Monday, August 29, 2011


The road to Timbuktu

From Mopti we went east and north, seeking the fabled Timbuktu. For a while it seemed mystical indeed, as only one out of three GPS' admitted the existence of this city. However, after 200 kilometers on what had been described as corrugation hell we arrived at the river, and found a number of cars awaiting the ferry.
The geart mosque in Timbuktu
On the corrugations my Cruiser had lost all brake pressure, needing three and then four pumps to be effective. Which caused some interesting moments with the bigger holes that we encountered, hidden on the back side of a hill. At the river there was a cameraderie between drivers, everyone wanting to swop ideas, comments on their vehicles, and questions about the others'. Then the ferry came in, and we had to reverse on, through quite deep water. I managed to get my clutch wet, and hope it was not damaged, it did smell of burning, and for a while it slipped.

Camel  herd
In Timbuktu I managed to get some new brake pads, after all, I was assured, the FJ62 or its diesel equivalent was the official car of the city! However this did not solve the problem, so I will have to look at the master cylinder.

Timbuktu is a sprawling city, but its population is clearly largely a floating one. Even the hotel manager admitted to leaving for the bush to go and celebrate Eid with his family.

We were the first tourists in his hotel yard in months, and it seems that the city has had an almost total downturn of tourism over the last year. We were taken on a tour of the back streets, mosques and libraries, the town market and the craft market, and after about three hours in the heat gave up. One can only take so much!
Ancient documents conserved.
The collection of ancient manuscripts was fascinating, and we would have liked to see more made of them. One can only wonder how much has been lost, and whether the existing documents are being researched.

The South African funded library was a disappointment, being mostly closed and unused. Another good idea that came to a grinding halt? Surely this could have been a centre for development?

And then back over the 200 kilometers of desert, blooming after the rains, to Douentza, from where we jump off into Dogon country, and so to Ouagadougou, and Accra. All south now until we see the sea.

Ferry techniques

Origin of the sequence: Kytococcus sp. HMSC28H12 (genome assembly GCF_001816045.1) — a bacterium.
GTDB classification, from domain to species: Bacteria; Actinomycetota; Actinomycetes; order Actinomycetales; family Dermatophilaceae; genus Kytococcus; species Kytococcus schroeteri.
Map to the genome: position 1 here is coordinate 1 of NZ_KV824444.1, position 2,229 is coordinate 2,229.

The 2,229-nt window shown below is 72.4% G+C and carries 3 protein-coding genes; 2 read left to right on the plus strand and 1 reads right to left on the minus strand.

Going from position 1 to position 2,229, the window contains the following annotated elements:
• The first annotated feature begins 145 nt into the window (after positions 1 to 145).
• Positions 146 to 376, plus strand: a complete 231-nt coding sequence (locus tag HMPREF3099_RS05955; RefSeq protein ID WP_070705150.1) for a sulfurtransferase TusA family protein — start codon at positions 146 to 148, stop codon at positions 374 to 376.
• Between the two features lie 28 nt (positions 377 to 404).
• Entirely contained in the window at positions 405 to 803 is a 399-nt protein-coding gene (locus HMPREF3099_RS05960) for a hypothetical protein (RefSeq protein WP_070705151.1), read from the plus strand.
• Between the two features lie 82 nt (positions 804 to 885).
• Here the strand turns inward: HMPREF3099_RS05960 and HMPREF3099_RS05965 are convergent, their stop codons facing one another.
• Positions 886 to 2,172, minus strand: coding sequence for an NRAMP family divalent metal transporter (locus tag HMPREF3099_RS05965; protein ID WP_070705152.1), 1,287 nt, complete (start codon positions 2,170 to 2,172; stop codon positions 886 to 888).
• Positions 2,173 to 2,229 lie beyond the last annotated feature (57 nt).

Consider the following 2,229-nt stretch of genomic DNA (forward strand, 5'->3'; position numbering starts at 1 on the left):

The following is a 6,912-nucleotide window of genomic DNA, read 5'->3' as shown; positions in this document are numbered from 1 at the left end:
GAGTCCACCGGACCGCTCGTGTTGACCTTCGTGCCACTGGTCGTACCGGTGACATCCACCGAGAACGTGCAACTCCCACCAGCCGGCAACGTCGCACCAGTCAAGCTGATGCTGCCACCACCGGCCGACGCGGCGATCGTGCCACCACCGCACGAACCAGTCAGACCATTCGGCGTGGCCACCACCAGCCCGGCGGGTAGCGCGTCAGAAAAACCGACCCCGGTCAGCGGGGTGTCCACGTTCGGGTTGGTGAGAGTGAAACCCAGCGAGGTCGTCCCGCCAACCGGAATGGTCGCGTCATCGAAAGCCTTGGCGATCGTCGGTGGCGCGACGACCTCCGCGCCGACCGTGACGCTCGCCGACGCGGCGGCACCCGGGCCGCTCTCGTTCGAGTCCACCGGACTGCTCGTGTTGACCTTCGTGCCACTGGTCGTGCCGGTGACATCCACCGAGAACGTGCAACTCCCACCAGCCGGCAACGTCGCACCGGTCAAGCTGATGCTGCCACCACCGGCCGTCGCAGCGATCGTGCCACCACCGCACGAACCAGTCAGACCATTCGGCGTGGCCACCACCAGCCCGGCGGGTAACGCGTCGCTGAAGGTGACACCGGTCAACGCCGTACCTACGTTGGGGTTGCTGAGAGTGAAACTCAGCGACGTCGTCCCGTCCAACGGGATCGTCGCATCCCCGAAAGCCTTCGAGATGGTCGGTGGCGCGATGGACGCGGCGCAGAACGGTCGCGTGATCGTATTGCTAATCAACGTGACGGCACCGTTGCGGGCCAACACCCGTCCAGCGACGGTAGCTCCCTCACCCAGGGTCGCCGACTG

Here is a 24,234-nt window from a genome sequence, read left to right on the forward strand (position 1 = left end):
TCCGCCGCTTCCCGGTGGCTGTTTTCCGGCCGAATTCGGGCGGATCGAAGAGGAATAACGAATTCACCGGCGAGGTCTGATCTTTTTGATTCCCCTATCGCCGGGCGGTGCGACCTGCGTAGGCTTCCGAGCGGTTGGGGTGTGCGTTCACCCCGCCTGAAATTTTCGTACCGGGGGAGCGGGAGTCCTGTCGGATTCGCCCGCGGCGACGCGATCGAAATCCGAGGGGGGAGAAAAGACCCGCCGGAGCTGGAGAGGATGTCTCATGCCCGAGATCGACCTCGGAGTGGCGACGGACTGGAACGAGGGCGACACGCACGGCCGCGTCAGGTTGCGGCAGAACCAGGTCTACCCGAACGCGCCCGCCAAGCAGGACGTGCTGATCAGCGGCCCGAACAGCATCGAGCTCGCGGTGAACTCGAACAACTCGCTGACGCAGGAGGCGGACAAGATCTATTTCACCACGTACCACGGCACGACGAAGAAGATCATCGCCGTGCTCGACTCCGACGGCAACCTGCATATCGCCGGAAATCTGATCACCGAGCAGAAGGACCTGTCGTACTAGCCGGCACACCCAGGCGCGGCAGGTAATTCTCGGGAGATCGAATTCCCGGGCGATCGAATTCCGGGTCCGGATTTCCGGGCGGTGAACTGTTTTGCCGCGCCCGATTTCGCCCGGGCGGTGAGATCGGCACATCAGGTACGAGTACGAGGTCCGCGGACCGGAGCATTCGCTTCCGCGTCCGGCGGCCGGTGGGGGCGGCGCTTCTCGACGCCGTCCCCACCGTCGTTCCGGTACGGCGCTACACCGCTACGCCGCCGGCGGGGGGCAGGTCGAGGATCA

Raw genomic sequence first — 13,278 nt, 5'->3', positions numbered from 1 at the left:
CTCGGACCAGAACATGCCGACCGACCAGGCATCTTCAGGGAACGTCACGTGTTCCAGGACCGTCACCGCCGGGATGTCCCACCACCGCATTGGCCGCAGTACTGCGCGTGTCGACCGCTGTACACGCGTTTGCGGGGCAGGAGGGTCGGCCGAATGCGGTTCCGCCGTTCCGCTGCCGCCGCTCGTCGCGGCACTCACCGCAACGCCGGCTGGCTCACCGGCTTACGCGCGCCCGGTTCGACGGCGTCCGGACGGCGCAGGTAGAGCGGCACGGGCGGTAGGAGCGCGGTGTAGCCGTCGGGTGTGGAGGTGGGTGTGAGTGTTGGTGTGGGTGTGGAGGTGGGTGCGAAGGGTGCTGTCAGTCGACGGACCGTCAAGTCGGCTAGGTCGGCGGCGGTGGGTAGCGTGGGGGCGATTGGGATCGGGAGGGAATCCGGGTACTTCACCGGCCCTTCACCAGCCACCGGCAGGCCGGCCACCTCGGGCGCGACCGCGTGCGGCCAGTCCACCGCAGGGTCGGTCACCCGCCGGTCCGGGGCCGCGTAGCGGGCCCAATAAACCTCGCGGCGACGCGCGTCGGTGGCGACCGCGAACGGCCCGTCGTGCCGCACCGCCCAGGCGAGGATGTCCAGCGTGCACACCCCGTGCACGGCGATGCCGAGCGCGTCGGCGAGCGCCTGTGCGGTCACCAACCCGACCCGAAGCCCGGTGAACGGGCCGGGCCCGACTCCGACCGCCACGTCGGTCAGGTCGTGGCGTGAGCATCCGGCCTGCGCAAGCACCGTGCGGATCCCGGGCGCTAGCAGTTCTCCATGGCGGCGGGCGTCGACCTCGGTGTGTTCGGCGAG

Some comments about the visit to Timbuktu. We had been advised to ignore warnings that it was not safe to visit. And warnings we did have. A taxi driver in Bamako thought we should not go without a military escort. A Military Attache said, flatly, that we should not even consider going. So we kept it to ourselves that we were going. At Douentza, where the road branches off, I filled the car, but refrained to ask about the road for fear that bandits or worse would be warned of our coming. Some kilometers into the track we noticed a pickup truck following us at a sedate pace, not the usual reckless speed. Fearing the worst, we stopped, to force him to pass, while taking his number.

Waiting for us at the ferry was the pickup, and a group of the headlong drivers. And they welcomed us, offering us tea! The pickup, it turned out, was taking to Timbuktu, among others, a senior government official, who took it on himself to make sure that we are well housed, and gave us some valuable advice.
After the rains: Kites hunting termites
On our too short visit we were met by friendliness, courtesy, and welcoming smiles. Guides were pushy, but not offensive. Children begged, at the ferry, and a few were getting close to the limit when they were chased off by an older person. At no time did we feel unwelcome, or threatened in any way. We would have liked to sleep out in the desert in a Touareg camp, to see the salt caravan come in, and to get more in tune with the life in this interesting town, but the road was calling.

Bedouins in the green desert.
But everyone knew that we were coming, that we had to work on the car, that we bought brake parts, and that we were leaving for Dogon country. There are no secrets here! So if you do pass by, and feel the need to camp in the bush, do go to the nearest village and ask where the best place is. They will respect your need for privacy, but would also appreciate the respect.